Recently, a friend sent me an invitation to join her family for Memorial Day weekend. A barbeque, movies and ball game would be all involved. While I felt honored, I also felt a tinge of betrayal at how far America has strayed from the ideals intended for Memorial Day. What was once dedicated as a day to commemorate our war dead and decorate their graves, it is now a day to take a short trip, reconnect with family, do some housecleaning, catch up with errands, barbecue and have a cozy time.
America has a lot to memorialize, whether it’s Memorial Day or the days and months after. We have lost about 645,000 service members since World War I. According to the Department of Defense, there were 4,424 deaths in Iraq as of June 29, 2016. The Defense Department also reported 2,372 deaths in Afghanistan as of July 27, 2018.
Meanwhile, studies by the Department of Veterans Affairs indicate that 20 veterans succumb to suicide every day, while 1,387 active duty troops kill themselves annually, on average. Simply stated, more veterans and troops kill themselves every year than have died in war since the 9/11 attacks. This begs the question: Why would veterans — people who somewhere, sometime, wrote a blank check for services to the United States government, to include their life — kill themselves, an ultimate sign of despair?
Today, many people are unaware of the origins of Memorial Day. Shortly after the Civil War, widows, relatives and others would gather and decorate the graves of war veterans. Some insist the practice began before the Civil War. The aim was to commemorate that these men (and some women) had not lost their lives in vain. On July 4, women decorated the graves of veterans at Boalsburg, Pa.
Today, Boalsburg is widely considered the birthplace of Memorial Day. In 1968, Congress mandated Memorial Day to be held on the last Monday of May, The law took effect in 1971.
I am an Iraq War veteran, and I battle post-traumatic stress disorder. I am very much alive, physically. Emotionally, that’s a different story. While we remembered the war dead during the long Memorial Day weekend, we should not forget on all other days the living dead among our veterans.
While actual numbers are difficult to obtain, many studies indicate that returning troops suffer post-traumatic stress disorder rates from 9 percent to approximately 30 percent. Part of the problem of obtaining actual numbers is the unwillingness or inability of some troops to admit or understand PTSD diagnosis.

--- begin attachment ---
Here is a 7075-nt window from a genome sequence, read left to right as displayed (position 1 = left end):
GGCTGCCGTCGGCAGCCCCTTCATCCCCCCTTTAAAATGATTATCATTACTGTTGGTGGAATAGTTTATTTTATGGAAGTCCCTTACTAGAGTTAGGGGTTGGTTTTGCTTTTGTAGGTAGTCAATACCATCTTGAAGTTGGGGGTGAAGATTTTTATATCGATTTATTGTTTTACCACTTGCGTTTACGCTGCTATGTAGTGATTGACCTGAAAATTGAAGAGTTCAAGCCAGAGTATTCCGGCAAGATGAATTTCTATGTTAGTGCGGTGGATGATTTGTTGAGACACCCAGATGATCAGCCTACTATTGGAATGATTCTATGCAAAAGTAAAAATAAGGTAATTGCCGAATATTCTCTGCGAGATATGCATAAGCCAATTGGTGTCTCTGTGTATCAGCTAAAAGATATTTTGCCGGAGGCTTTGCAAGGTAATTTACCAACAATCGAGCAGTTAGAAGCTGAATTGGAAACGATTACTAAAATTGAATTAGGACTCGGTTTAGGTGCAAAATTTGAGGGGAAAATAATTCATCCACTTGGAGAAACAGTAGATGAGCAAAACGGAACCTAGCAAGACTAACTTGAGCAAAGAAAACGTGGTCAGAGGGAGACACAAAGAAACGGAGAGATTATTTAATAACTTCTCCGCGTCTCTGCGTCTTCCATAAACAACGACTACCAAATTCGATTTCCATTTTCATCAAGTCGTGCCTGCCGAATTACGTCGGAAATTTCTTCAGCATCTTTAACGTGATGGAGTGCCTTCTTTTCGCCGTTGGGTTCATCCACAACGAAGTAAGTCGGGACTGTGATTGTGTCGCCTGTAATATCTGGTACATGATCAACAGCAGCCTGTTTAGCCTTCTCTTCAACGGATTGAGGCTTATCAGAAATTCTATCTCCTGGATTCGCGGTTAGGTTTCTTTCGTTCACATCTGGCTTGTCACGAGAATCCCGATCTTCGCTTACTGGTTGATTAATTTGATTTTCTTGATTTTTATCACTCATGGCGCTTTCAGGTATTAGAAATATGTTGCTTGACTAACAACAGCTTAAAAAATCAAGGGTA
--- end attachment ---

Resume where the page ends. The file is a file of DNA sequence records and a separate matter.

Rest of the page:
We are afraid of being shamed and ostracized by a society that cherishes the go-getter, the living, the active. While we cannot resurrect the war dead, we can better understand and assist the living dead among our returning veterans, those suffering from invisible but sometimes fatal combat wounds.
Since returning from war, it took me more than a decade to understand that a PTSD diagnosis did not mean I was crazy or different. I was a traumatized person dealing with my condition the best way that I could. I became a recluse; every loud noise startled me. I drank abusively; I refused to take my pills.
Dreams became increasingly vivid and bizarre. I would cry over the slightest perceived slight. I thought my family was selfish and lacking in understanding. True, they were not acquainted with PTSD or its aftermath. Before and after deployment, we had not been briefed on PTSD or how to detect and respond to its symptoms.
Psychotherapy and other clinical interventions have helped rouse me back into the ranks of the living. While I still struggle with despondence, sleep and emotion regulation, I soldier on, with intent to fully reclaim my life. A pill box has become my constant companion.
Clinical terms have become part of my everyday language. Therapists, social workers and psychiatrists have become like family. I take pills to wake up, to stabilize my mood, to calm me if anxiety is too elevated. I take a variety of pills to put me to sleep, but I am still living. Focus and concentration remain challenging.
Suicide should never be a way to commemorate any combat wounded veteran, but neither is a barbeque the appropriate way of commemorating our war dead.
Patrick Machayo is a disabled Army veteran from Lyons, N.J., who fought in Iraq from 2005 to 2006. He received a bachelor’s degree in journalism from the University of Oklahoma in 1985.